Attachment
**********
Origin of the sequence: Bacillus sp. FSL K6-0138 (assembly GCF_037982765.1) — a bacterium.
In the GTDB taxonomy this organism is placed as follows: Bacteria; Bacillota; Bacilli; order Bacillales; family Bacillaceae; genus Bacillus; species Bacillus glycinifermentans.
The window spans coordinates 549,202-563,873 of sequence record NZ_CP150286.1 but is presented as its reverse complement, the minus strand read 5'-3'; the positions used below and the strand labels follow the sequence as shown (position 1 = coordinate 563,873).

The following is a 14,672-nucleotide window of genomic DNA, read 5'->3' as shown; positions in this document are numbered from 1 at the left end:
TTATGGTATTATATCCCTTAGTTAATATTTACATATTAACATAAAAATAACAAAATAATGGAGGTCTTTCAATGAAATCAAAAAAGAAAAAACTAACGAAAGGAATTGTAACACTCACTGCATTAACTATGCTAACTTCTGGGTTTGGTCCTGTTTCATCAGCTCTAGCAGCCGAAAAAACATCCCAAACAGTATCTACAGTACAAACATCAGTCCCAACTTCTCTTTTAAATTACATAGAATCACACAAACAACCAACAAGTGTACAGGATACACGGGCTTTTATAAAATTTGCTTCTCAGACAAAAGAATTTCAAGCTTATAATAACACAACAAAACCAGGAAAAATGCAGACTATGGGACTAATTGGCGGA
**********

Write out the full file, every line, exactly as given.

Origin of the sequence: Bacillus sp. FSL K6-0138 (assembly GCF_037982765.1) — a bacterium.
In the GTDB taxonomy this organism is placed as follows: Bacteria; Bacillota; Bacilli; order Bacillales; family Bacillaceae; genus Bacillus; species Bacillus glycinifermentans.
The window spans coordinates 549,202-563,873 of sequence record NZ_CP150286.1 but is presented as its reverse complement, the minus strand read 5'-3'; the positions used below and the strand labels follow the sequence as shown (position 1 = coordinate 563,873).

The following is a 14,672-nucleotide window of genomic DNA, read 5'->3' as shown; positions in this document are numbered from 1 at the left end:
TTATGGTATTATATCCCTTAGTTAATATTTACATATTAACATAAAAATAACAAAATAATGGAGGTCTTTCAATGAAATCAAAAAAGAAAAAACTAACGAAAGGAATTGTAACACTCACTGCATTAACTATGCTAACTTCTGGGTTTGGTCCTGTTTCATCAGCTCTAGCAGCCGAAAAAACATCCCAAACAGTATCTACAGTACAAACATCAGTCCCAACTTCTCTTTTAAATTACATAGAATCACACAAACAACCAACAAGTGTACAGGATACACGGGCTTTTATAAAATTTGCTTCTCAGACAAAAGAATTTCAAGCTTATAATAACACAACAAAACCAGGAAAAATGCAGACTATGGGACTAATTGGCGGA